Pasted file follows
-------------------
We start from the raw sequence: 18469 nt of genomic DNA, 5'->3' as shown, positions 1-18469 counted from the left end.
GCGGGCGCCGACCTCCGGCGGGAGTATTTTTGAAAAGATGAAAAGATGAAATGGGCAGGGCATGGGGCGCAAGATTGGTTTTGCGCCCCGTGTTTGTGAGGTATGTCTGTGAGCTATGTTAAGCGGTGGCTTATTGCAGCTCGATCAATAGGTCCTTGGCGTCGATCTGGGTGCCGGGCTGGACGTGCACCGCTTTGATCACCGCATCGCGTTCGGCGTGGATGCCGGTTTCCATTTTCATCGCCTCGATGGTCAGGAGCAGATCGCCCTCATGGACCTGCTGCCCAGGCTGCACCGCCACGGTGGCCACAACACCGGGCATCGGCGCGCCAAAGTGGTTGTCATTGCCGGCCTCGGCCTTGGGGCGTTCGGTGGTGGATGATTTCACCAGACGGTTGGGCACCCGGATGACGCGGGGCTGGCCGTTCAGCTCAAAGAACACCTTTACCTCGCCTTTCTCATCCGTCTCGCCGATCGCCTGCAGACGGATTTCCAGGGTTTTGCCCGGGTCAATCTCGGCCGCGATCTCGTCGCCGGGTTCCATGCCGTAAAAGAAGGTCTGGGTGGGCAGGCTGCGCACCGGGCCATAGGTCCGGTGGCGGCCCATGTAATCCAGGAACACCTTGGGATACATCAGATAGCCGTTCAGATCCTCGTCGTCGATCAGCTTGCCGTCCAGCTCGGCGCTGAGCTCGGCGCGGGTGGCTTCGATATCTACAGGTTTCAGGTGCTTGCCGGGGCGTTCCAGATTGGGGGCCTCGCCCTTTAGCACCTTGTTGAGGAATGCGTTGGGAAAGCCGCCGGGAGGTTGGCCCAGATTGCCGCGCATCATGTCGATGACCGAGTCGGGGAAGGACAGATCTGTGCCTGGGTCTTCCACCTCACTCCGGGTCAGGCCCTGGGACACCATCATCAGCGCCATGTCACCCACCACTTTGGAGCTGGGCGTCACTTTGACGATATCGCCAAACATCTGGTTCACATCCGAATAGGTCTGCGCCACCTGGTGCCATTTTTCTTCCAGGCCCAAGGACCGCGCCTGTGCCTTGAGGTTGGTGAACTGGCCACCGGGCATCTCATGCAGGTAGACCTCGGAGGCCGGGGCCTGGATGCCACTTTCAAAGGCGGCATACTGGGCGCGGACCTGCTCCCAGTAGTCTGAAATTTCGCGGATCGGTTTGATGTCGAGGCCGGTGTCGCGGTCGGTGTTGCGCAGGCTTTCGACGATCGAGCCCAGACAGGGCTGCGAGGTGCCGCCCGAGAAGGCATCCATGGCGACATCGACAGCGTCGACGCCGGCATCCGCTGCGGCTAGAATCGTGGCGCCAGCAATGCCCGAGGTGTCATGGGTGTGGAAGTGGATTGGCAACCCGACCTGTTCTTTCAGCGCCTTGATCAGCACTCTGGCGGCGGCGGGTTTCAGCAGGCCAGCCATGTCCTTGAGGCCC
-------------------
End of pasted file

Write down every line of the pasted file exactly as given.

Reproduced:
We start from the raw sequence: 18469 nt of genomic DNA, 5'->3' as shown, positions 1-18469 counted from the left end.
GCGGGCGCCGACCTCCGGCGGGAGTATTTTTGAAAAGATGAAAAGATGAAATGGGCAGGGCATGGGGCGCAAGATTGGTTTTGCGCCCCGTGTTTGTGAGGTATGTCTGTGAGCTATGTTAAGCGGTGGCTTATTGCAGCTCGATCAATAGGTCCTTGGCGTCGATCTGGGTGCCGGGCTGGACGTGCACCGCTTTGATCACCGCATCGCGTTCGGCGTGGATGCCGGTTTCCATTTTCATCGCCTCGATGGTCAGGAGCAGATCGCCCTCATGGACCTGCTGCCCAGGCTGCACCGCCACGGTGGCCACAACACCGGGCATCGGCGCGCCAAAGTGGTTGTCATTGCCGGCCTCGGCCTTGGGGCGTTCGGTGGTGGATGATTTCACCAGACGGTTGGGCACCCGGATGACGCGGGGCTGGCCGTTCAGCTCAAAGAACACCTTTACCTCGCCTTTCTCATCCGTCTCGCCGATCGCCTGCAGACGGATTTCCAGGGTTTTGCCCGGGTCAATCTCGGCCGCGATCTCGTCGCCGGGTTCCATGCCGTAAAAGAAGGTCTGGGTGGGCAGGCTGCGCACCGGGCCATAGGTCCGGTGGCGGCCCATGTAATCCAGGAACACCTTGGGATACATCAGATAGCCGTTCAGATCCTCGTCGTCGATCAGCTTGCCGTCCAGCTCGGCGCTGAGCTCGGCGCGGGTGGCTTCGATATCTACAGGTTTCAGGTGCTTGCCGGGGCGTTCCAGATTGGGGGCCTCGCCCTTTAGCACCTTGTTGAGGAATGCGTTGGGAAAGCCGCCGGGAGGTTGGCCCAGATTGCCGCGCATCATGTCGATGACCGAGTCGGGGAAGGACAGATCTGTGCCTGGGTCTTCCACCTCACTCCGGGTCAGGCCCTGGGACACCATCATCAGCGCCATGTCACCCACCACTTTGGAGCTGGGCGTCACTTTGACGATATCGCCAAACATCTGGTTCACATCCGAATAGGTCTGCGCCACCTGGTGCCATTTTTCTTCCAGGCCCAAGGACCGCGCCTGTGCCTTGAGGTTGGTGAACTGGCCACCGGGCATCTCATGCAGGTAGACCTCGGAGGCCGGGGCCTGGATGCCACTTTCAAAGGCGGCATACTGGGCGCGGACCTGCTCCCAGTAGTCTGAAATTTCGCGGATCGGTTTGATGTCGAGGCCGGTGTCGCGGTCGGTGTTGCGCAGGCTTTCGACGATCGAGCCCAGACAGGGCTGCGAGGTGCCGCCCGAGAAGGCATCCATGGCGACATCGACAGCGTCGACGCCGGCATCCGCTGCGGCTAGAATCGTGGCGCCAGCAATGCCCGAGGTGTCATGGGTGTGGAAGTGGATTGGCAACCCGACCTGTTCTTTCAGCGCCTTGATCAGCACTCTGGCGGCGGCGGGTTTCAGCAGGCCAGCCATGTCCTTGAGGCCC